Costs of Homeschooling – Home School Curriculum, Programs & Books
One of the most critical factors worth considering before homeschooling your child is cost. Fortunately, there are tons of ways you can save money on a homeschool curriculum and resources to help enhance your kid’s learning experience. Meanwhile, your kids get to enjoy online space exploration tours and virtual field trips at no cost.
- How Much Does It Cost to Homeschool On Average?
- 4 Biggest Cost of Homeschooling
- Is It Free to Be Homeschooled? How to Save on Cost
- Is Homeschooling Really Worth It?
How Much Does It Cost to Homeschool On Average?
The cost of homeschooling will vary, depending on several factors, such as the type of expenses you are ready to incur, the state you live in, your child’s level of education, among other factors. Below are the averages of homeschooling per year:
- Curriculum: between $350 and $750
- Homeschool Materials: between $150 and $300
- Field Trips: between $100 and $250
- Extracurriculars: between $100 and $500
- Approximate totals/ year: between $700 and $1800, depending on the costs you choose to incur.
Texts Books & Workbooks
- Math: Starts from $25 to $250 (Average: $72/year)
- Science: Starts from $30 to $250 (Average: $62/year)
- History: Starts from $30 to $200 (Average: $64/year)
- Spelling: Starts from $5 to $25 (Average: $17/year)
- Handwriting: Starts from $10 to $25 (Average: $12/year)
- Composition: Starts from $7 to $38 (Average: $15/year)
- Grammar: Starts from $10 to $40 (Average: $33/year)
- Social Studies: Starts from $20 to $65 (Average: $30/year)
- Fine Arts: Starts from $30 to $50 (Average: $40/year)
- Health: Starts from $10 to $20 (Average: $13/year)
- P.E.: Starts from $20 to $100 (Average: $40/year)
The above costs are averages, but I’ve broken down the four biggest homeschooling costs below:
4 Biggest Cost of Homeschooling
When you decide to homeschool, one of the highest costs you’ll incur is the curriculum cost. You can either create your curriculum and cut costs or decide to spend a few bucks to buy an already structured curriculum. However, this will depend on your needs how you want to approach the homeschooling program, among other factors.
According to the Homeschool Legal Defense Association, parents spend up to $600 on the homeschooling curriculum, and this amount could be even better in some cases. The trick is to outline your preferences, how you want to approach your homeschool program, then decide whether or not you’re going to spend big on homeschooling curriculum.
2. Supplies And Equipment
Let’s face it – back-to-school is another most expensive shopping season. This is because you’ve spent nearly all your savings on Christmas festivities.
Sadly, you’ll have to incur even more expenses when your kids are enrolled in public schools. Recent research by Huntington Bank 13th Annual Backpack Index suggests that back-to-school shopping now costs an average of $1,017. For the most part, this estimate includes a laptop and internet due to the digital migration of elementary-age kids who are now required to submit their assignments online.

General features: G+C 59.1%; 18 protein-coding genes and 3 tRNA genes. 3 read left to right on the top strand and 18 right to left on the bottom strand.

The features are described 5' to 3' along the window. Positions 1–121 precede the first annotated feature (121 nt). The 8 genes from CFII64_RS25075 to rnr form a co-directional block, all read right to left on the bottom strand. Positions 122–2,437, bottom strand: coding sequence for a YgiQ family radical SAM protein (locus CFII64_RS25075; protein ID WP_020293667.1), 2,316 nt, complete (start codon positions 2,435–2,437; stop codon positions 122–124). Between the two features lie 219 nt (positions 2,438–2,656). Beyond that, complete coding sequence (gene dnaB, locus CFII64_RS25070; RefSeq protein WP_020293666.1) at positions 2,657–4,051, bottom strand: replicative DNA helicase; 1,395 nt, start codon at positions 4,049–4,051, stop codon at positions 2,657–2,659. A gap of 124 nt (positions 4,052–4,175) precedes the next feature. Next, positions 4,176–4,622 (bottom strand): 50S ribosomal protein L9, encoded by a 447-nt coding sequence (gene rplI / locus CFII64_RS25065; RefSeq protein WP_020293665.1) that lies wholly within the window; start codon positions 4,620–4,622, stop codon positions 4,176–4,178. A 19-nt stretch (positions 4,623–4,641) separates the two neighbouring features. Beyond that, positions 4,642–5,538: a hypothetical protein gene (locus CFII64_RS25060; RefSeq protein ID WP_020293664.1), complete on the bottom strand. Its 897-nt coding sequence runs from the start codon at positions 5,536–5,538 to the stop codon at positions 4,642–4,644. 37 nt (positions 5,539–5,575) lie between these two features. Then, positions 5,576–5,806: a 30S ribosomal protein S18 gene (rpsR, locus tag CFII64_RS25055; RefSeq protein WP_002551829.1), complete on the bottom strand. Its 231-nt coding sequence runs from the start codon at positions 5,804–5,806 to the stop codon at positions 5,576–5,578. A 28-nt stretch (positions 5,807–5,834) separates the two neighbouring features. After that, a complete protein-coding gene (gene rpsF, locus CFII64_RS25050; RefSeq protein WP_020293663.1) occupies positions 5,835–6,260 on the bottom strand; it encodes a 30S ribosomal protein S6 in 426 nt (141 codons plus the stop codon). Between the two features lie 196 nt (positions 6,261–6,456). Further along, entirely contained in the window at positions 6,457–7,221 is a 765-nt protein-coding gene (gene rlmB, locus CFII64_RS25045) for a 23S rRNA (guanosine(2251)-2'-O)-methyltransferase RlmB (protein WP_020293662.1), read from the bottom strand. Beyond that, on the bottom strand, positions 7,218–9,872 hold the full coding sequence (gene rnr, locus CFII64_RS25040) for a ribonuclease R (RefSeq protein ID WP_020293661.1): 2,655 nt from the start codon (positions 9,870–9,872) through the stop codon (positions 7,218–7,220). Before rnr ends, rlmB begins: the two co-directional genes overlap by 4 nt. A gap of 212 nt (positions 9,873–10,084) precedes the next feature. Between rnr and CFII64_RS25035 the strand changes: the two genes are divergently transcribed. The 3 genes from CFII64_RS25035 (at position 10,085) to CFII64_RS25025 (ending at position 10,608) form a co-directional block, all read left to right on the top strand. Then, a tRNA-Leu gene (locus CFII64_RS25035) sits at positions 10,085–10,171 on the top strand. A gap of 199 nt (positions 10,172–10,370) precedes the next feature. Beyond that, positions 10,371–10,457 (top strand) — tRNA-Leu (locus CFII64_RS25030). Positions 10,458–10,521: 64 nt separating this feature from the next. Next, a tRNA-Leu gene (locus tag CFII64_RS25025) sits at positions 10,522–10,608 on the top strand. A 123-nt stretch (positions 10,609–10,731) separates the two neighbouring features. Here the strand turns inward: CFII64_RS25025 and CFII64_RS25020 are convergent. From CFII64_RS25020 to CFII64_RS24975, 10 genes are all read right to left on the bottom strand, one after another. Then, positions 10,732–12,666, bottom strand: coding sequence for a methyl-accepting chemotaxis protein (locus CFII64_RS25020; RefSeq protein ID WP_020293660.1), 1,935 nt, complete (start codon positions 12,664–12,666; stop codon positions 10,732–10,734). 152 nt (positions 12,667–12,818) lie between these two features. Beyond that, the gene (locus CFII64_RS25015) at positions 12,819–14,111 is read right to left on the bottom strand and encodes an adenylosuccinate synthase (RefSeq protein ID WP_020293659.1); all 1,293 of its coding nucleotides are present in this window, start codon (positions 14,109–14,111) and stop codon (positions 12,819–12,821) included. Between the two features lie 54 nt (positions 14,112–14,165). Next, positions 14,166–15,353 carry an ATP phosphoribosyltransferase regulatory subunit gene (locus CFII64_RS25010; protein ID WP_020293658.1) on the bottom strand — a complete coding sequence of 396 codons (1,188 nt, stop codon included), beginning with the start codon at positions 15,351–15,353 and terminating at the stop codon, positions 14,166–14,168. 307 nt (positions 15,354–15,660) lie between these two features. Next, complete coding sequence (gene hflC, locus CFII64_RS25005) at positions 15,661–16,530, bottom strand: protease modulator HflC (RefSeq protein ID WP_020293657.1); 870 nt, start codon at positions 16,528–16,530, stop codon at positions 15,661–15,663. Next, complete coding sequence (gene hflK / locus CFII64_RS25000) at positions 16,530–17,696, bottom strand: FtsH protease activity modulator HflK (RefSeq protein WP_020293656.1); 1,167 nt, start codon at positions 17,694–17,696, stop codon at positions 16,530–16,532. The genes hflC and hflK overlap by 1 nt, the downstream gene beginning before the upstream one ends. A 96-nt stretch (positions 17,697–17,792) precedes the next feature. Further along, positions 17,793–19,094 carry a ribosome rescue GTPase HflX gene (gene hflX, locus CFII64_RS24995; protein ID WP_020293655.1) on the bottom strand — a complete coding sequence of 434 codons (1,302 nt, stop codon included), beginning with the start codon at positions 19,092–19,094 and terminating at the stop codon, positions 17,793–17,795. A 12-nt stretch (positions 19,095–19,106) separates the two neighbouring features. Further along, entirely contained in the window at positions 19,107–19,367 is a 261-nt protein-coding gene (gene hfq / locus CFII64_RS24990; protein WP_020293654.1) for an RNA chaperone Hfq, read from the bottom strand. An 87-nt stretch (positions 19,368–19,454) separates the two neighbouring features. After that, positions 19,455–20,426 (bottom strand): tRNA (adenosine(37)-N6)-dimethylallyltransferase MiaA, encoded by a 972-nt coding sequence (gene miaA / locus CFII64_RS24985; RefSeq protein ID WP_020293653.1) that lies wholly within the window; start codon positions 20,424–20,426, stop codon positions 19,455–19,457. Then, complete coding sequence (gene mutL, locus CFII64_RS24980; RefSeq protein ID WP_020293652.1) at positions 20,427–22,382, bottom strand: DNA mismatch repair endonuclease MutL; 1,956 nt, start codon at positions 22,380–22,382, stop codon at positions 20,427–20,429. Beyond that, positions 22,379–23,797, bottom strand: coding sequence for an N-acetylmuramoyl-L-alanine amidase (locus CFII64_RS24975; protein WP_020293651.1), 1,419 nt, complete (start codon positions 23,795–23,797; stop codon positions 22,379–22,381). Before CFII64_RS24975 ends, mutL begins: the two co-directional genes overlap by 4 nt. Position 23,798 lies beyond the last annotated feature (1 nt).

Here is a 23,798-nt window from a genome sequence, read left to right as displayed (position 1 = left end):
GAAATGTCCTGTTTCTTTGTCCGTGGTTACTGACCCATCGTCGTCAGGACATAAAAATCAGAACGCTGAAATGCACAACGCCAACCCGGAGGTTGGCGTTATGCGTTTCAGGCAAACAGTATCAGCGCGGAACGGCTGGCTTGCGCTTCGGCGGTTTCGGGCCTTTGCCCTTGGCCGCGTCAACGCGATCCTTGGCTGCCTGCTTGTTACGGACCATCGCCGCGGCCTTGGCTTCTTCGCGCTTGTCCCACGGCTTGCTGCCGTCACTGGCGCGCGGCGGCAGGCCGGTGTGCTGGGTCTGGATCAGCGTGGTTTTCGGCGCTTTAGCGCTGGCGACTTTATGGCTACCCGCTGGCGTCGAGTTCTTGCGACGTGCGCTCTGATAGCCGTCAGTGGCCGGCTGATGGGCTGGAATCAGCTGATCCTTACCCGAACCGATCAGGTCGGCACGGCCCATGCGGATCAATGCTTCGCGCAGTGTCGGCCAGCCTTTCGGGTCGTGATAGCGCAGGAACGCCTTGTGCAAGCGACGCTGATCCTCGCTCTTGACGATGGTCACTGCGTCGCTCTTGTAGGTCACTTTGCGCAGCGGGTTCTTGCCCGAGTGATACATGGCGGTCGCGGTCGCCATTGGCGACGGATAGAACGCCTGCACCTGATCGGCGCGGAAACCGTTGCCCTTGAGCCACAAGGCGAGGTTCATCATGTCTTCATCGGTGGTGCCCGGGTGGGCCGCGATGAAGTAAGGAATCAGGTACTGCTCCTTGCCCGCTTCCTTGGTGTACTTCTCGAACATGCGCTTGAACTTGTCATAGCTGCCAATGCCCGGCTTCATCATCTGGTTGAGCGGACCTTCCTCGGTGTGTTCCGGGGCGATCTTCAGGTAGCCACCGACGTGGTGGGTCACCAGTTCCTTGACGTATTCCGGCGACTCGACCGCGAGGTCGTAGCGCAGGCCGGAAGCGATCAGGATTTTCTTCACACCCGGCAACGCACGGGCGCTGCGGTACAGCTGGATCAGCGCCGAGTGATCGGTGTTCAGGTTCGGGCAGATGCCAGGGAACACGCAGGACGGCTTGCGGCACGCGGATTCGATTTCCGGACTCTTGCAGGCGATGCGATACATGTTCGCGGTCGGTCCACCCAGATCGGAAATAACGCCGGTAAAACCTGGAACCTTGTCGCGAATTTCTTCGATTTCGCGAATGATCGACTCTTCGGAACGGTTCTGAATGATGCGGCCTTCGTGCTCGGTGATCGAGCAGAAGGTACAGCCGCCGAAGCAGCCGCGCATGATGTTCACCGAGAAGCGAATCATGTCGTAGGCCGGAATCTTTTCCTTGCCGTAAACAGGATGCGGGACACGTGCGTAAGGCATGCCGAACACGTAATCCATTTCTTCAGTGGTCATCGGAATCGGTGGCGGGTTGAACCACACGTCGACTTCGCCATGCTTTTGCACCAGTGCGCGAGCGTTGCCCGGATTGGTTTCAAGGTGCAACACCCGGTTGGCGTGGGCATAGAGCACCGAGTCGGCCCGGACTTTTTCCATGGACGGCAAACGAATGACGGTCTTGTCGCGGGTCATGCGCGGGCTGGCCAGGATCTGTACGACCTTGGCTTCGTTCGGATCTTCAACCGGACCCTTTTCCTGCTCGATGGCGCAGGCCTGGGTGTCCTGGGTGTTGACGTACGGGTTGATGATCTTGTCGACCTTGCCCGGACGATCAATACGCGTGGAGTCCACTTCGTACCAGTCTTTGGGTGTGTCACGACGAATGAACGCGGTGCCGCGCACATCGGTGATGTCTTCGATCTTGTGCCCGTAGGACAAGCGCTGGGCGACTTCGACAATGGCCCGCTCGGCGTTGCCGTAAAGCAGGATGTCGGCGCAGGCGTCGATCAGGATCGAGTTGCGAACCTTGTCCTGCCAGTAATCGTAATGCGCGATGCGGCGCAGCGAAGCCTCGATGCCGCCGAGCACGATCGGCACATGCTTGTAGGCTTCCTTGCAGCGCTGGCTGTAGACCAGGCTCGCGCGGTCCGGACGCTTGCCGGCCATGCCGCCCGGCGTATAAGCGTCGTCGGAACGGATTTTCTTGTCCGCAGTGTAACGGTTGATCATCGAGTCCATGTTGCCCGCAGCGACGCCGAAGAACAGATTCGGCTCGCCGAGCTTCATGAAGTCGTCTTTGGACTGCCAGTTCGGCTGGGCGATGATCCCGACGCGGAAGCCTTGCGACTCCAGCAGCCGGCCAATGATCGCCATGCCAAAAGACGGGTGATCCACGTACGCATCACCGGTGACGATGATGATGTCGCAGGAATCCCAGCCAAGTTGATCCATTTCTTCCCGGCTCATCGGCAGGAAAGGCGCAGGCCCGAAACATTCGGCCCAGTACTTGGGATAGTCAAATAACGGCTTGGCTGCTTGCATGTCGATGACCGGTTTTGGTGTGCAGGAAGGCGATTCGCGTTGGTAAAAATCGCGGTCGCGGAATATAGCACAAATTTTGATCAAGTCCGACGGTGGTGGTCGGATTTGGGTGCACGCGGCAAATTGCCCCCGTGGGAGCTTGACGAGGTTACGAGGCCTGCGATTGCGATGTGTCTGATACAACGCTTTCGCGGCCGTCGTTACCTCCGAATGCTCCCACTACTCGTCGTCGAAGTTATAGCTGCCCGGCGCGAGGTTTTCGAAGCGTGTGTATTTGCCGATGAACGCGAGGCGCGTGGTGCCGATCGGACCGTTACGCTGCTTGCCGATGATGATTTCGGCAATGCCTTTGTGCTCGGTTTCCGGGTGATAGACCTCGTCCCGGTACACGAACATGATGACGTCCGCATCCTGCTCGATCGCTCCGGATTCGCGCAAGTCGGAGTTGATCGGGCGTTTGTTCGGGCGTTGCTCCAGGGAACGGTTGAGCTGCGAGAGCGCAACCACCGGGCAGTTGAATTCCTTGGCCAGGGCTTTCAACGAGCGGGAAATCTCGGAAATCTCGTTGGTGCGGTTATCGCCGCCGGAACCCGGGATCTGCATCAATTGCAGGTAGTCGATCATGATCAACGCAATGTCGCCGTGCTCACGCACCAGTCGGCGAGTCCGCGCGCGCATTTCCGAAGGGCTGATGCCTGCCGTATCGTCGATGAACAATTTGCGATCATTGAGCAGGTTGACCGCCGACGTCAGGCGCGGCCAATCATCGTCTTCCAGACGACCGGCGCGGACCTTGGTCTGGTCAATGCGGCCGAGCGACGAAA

Fortunately, there are tons of ways to avoid unnecessary expenses on back-to-school shopping. Such include homeschooling, but you’ll still spend close to what you’d have spent if you enrolled your child in a public school.
For example, families with children in public are often required to chip into school projects such as buying school buses, building classrooms, among other activities, which is unheard of in homeschooling. Initially, schools would cater to such expenses, but all thanks to the government resources that often come in handy to help with budget cuts.
3. Field Trips
Homeschooling needs to be fun and enjoyable. Unfortunately, you cannot stay in the house all the time. It would be best if you had some new environment to learn. This is where field trips come in. However, field trips cost money, and you need to set aside some funds for this alone.
A couple of families spend thousands of dollars on field trips. However, you don’t have to, especially if you are on a shoe-string budget. There are a ton of alternatives you can opt for. Check out some free sites in your area; visit your nearest post office, police station, mountain, or any other site that could be valuable for educational learning.
Another idea is to join a co-op or a group depending on the state you live in. These groups are quite helpful and usually get together. Partnering with such families could trim down the field trip costs because you’ll go out jointly. Also, you never know, these groups could be taking part in swaps where every parent brings learning material and shares with colleagues.
Lastly, you can always find homeschooling groups by checking out Facebook homeschooling groups, Meetup, Homeschool Mom, or any other homeschooling platform or community.
4. Extracurricular Activities
Children who are homeschooled often feel isolated. This is because they spend most of their time at home learning from a parent or any close relative, depriving them of a chance to interact with other kids of the same age group. Once in a while, allow your kids to participate in co-curriculum activities to enhance their interaction skills.
You can register your homeschooled children in the following extracurricular activities:
- Community sports such as soccer, baseball, or basketball
- Music lessons such as violin, piano, flute, or even guitar
- Dancing classes
- 4-H club projects like animal rearing
- Art lessons
Similarly, there are many ways to save money on extracurricular activities. All you need to do is to understand your community calendar and opt for the affordable classes. Some libraries provide affordable classes such as bookbinding and art. Fortunately, you might be lucky to find local parks and recreation centers that offer volunteer opportunities, youth sports, among other activities. You can also do in-depth research on your community YMCA programs and find out if they offer team opportunities.